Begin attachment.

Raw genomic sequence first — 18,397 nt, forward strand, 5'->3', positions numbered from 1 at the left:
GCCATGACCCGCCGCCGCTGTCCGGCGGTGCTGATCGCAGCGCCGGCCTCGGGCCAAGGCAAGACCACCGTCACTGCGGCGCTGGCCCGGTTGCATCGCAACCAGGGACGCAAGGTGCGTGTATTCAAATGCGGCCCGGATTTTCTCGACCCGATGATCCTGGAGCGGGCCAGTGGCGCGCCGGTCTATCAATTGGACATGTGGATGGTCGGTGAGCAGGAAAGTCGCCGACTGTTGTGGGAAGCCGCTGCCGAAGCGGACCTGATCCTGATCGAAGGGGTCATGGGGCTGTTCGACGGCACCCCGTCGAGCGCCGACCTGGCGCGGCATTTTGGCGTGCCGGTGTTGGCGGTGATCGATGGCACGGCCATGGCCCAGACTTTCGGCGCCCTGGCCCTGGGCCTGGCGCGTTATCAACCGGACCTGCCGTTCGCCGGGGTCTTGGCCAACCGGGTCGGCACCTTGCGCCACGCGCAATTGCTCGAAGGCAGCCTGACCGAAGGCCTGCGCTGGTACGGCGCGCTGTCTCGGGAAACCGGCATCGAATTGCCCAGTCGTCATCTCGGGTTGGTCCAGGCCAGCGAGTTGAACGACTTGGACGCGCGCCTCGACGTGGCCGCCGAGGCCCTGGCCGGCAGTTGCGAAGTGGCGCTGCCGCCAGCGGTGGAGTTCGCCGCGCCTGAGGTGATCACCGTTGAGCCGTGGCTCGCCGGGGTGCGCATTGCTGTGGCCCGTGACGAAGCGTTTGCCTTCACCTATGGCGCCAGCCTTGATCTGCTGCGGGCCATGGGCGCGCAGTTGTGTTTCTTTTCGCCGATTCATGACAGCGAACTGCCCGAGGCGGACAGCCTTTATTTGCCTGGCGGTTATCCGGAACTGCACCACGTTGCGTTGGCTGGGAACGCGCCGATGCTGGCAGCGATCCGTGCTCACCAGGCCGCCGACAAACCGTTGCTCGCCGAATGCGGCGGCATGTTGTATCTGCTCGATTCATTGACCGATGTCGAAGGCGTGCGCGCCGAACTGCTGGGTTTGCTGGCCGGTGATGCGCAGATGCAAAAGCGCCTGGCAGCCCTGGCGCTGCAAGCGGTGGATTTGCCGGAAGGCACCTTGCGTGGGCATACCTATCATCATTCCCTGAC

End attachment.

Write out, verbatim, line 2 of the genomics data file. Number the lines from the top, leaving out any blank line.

GCCATGACCCGCCGCCGCTGTCCGGCGGTGCTGATCGCAGCGCCGGCCTCGGGCCAAGGCAAGACCACCGTCACTGCGGCGCTGGCCCGGTTGCATCGCAACCAGGGACGCAAGGTGCGTGTATTCAAATGCGGCCCGGATTTTCTCGACCCGATGATCCTGGAGCGGGCCAGTGGCGCGCCGGTCTATCAATTGGACATGTGGATGGTCGGTGAGCAGGAAAGTCGCCGACTGTTGTGGGAAGCCGCTGCCGAAGCGGACCTGATCCTGATCGAAGGGGTCATGGGGCTGTTCGACGGCACCCCGTCGAGCGCCGACCTGGCGCGGCATTTTGGCGTGCCGGTGTTGGCGGTGATCGATGGCACGGCCATGGCCCAGACTTTCGGCGCCCTGGCCCTGGGCCTGGCGCGTTATCAACCGGACCTGCCGTTCGCCGGGGTCTTGGCCAACCGGGTCGGCACCTTGCGCCACGCGCAATTGCTCGAAGGCAGCCTGACCGAAGGCCTGCGCTGGTACGGCGCGCTGTCTCGGGAAACCGGCATCGAATTGCCCAGTCGTCATCTCGGGTTGGTCCAGGCCAGCGAGTTGAACGACTTGGACGCGCGCCTCGACGTGGCCGCCGAGGCCCTGGCCGGCAGTTGCGAAGTGGCGCTGCCGCCAGCGGTGGAGTTCGCCGCGCCTGAGGTGATCACCGTTGAGCCGTGGCTCGCCGGGGTGCGCATTGCTGTGGCCCGTGACGAAGCGTTTGCCTTCACCTATGGCGCCAGCCTTGATCTGCTGCGGGCCATGGGCGCGCAGTTGTGTTTCTTTTCGCCGATTCATGACAGCGAACTGCCCGAGGCGGACAGCCTTTATTTGCCTGGCGGTTATCCGGAACTGCACCACGTTGCGTTGGCTGGGAACGCGCCGATGCTGGCAGCGATCCGTGCTCACCAGGCCGCCGACAAACCGTTGCTCGCCGAATGCGGCGGCATGTTGTATCTGCTCGATTCATTGACCGATGTCGAAGGCGTGCGCGCCGAACTGCTGGGTTTGCTGGCCGGTGATGCGCAGATGCAAAAGCGCCTGGCAGCCCTGGCGCTGCAAGCGGTGGATTTGCCGGAAGGCACCTTGCGTGGGCATACCTATCATCATTCCCTGAC